In conversations with a handful of 30-something single Toronto ladies with places to be and people to see, the idea of freezing one’s eggs for a later date is a common topic.
In theory, it makes sense; if you feel the pressure of the gun to your head that is your ticking biological clock, but just aren’t ready to make diapers a household staple, you may as well put your eggs in a deep-freeze in the meantime. At least, that seems to be the consensus among this set of working women who seek a little reassurance that motherhood is at least a possibility.
For one friend, it was either freezing her eggs or settling for a man – any man – she didn’t necessarily care about. The limited lifespan of the reproductive cycle can add a lot of pressure on women, after all, taking a major mental toll when they inevitably question whether they’ve missed the boat (sadly, this is only made worse thanks to our perpetually disappointing, swipe-based modern dating culture). That’s where egg freezing comes in – but there are a few things to consider before you take the plunge.
One cycle of egg freezing will set you back $5,000 to $10,000, in addition to $300-$500 per year for storage fees.
First of all, freezing your eggs doesn’t come cheap. One cycle of egg freezing will set you back $5,000 to $10,000, in addition to $300-$500 per year for storage fees. Hormones and medications can range from $3,000 to $6,000. Let’s not forget the $3000 tab for IVF, once you’re ready. None of this is covered in Ontario if the choice to do so is non-medical. So, the reality is that the option is out of reach for many, especially given Toronto’s high cost of living. For those with deep enough pockets (or generous grandchild-craving parents), however, freezing your eggs is an increasingly popular option.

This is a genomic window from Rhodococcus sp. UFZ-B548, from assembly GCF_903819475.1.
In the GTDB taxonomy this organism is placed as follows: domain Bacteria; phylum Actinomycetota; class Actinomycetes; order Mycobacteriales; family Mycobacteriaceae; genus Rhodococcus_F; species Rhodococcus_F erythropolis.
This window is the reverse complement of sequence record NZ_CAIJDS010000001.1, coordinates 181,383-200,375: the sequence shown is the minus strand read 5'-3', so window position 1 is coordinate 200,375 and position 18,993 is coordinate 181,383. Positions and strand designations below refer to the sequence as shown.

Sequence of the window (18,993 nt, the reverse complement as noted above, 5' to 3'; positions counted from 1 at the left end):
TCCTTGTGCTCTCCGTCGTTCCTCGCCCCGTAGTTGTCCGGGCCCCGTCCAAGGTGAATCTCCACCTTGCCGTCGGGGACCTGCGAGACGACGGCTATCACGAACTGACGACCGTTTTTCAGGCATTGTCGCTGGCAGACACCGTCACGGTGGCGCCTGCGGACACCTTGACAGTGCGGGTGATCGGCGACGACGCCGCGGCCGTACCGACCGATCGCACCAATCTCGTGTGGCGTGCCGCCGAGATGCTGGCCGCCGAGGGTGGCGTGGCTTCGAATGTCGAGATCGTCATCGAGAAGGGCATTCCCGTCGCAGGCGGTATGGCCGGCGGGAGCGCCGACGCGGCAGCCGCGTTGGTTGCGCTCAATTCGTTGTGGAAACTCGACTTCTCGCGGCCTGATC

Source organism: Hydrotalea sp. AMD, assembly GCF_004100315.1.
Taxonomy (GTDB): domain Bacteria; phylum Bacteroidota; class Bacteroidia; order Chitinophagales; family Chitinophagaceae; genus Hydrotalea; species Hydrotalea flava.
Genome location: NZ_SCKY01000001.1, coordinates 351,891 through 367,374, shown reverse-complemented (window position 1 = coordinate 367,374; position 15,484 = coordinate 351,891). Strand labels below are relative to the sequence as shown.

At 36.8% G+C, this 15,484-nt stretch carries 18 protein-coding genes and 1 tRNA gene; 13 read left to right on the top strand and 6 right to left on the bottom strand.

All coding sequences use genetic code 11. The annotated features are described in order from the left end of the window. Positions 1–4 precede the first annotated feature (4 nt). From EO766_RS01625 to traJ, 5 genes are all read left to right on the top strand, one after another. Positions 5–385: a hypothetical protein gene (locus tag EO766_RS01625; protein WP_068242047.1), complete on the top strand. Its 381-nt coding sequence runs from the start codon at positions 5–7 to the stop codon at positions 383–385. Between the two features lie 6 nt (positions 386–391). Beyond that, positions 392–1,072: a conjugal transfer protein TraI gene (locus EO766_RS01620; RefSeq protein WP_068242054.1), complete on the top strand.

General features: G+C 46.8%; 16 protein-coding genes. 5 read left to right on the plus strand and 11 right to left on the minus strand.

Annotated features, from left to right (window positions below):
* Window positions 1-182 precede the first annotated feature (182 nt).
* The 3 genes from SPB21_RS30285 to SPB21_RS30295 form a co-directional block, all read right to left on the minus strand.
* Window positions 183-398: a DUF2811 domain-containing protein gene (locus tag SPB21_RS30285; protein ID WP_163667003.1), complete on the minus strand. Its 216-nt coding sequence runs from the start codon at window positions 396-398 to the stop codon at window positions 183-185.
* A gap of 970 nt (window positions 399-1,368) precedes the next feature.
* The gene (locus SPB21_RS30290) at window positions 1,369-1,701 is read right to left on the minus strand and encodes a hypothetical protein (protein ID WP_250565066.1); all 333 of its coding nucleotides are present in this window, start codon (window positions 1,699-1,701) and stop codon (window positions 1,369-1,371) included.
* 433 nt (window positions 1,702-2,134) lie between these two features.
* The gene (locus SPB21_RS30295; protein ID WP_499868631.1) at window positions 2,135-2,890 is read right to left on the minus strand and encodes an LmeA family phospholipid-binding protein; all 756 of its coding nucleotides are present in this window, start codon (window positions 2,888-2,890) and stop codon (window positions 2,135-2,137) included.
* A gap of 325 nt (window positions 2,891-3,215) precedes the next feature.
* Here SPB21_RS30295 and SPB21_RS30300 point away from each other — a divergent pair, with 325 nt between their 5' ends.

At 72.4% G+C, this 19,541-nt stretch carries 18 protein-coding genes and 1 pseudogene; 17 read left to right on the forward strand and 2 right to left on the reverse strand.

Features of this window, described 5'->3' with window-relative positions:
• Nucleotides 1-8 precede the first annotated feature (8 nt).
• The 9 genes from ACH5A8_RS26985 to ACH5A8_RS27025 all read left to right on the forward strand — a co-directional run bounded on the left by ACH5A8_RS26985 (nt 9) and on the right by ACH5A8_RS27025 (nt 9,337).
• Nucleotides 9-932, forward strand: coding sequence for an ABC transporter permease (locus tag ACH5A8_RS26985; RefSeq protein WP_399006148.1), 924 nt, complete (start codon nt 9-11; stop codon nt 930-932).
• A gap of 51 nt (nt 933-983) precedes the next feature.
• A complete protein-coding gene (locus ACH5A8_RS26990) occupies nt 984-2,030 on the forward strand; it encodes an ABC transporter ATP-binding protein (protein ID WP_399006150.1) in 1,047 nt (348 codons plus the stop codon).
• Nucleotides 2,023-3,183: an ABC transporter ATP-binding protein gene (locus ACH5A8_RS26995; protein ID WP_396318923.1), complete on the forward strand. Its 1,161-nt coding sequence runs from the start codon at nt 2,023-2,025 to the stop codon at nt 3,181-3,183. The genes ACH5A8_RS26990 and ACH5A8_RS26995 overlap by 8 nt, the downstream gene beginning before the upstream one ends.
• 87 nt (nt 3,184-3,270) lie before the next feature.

The process will take a toll on your body, in addition to your wallet. If needles aren’t your thing, keep in mind that a woman has to inject herself with fertility drugs each day to stimulate her ovaries to produce multiple eggs, and those eggs are retrieved in an often-painful process using an ultrasound-guided needle. You may also need to take time off work, as the side effects can be intense for some women. Many may experience uncontrollable weight gain.
You’ll also have to make some important decisions. For example, are you going to fertilize the egg? While fertilized eggs have a higher success rate, most women I spoke with would rather freeze their eggs alone in the hopes that Mr. Right (and his sperm) will come along sooner rather than later. Many Canadian fertility clinics require women to participate in a counselling session before she decides whether she will freeze her eggs.
If you’re debating freezing your eggs, you may want to start by getting a fertility test at your OB-GYN. To determine whether or not she is eligible, a woman must then undergo a verification process that involves ultrasounds, blood tests and other medical tests to assess her ovarian reserves. Egg-freezing magic definitely doesn’t happen overnight.
Of course, there are no guarantees that your frozen egg will ever become a baby. The reality is that the whole freezing eggs phenomenon is still in its infancy itself (the first Canadian clinic to offer such services outside of for cancer patients did so in 2007), but – by the looks of it – it’s only going to become more mainstream.
A study published in the journal Fertility and Sterility reveals that the very best time for a healthy woman to freeze her eggs is 32 and 33.
Understanding the realities of the modern day working woman, more progressive companies are now starting to cover the cost of egg freezing. A few years back, both Facebook and Apple offered up to $20,000 in benefits to cover “non-medical” egg freezing. The hope is that more companies follow suit.
Regardless of who will cover the tab, a quick Google search will yield no shortage of Toronto fertility clinics to choose from. And you may want to act soon; a study published in the journal Fertility and Sterility reveals that the very best time for a healthy woman to freeze her eggs is 32 and 33. Once they’ve past 37, there was said to be little point – in fact, many North American clinics refuse women after this age (don’t shoot the messenger).
Have you tried freezing your eggs in Toronto? What was your experience like? Let us know in the comment section or tweet us at @ViewtheVibe.
Latest posts by Erin Davis (see all)
- The 10 Best Places to Get a Farm-to-Table Meal in Toronto - July 20, 2017
- 6 Unexpected Places to Shop for a Wedding Dress in Toronto - July 18, 2017
- The First of its Kind, this Toronto Health Centre Caters to Artists - July 14, 2017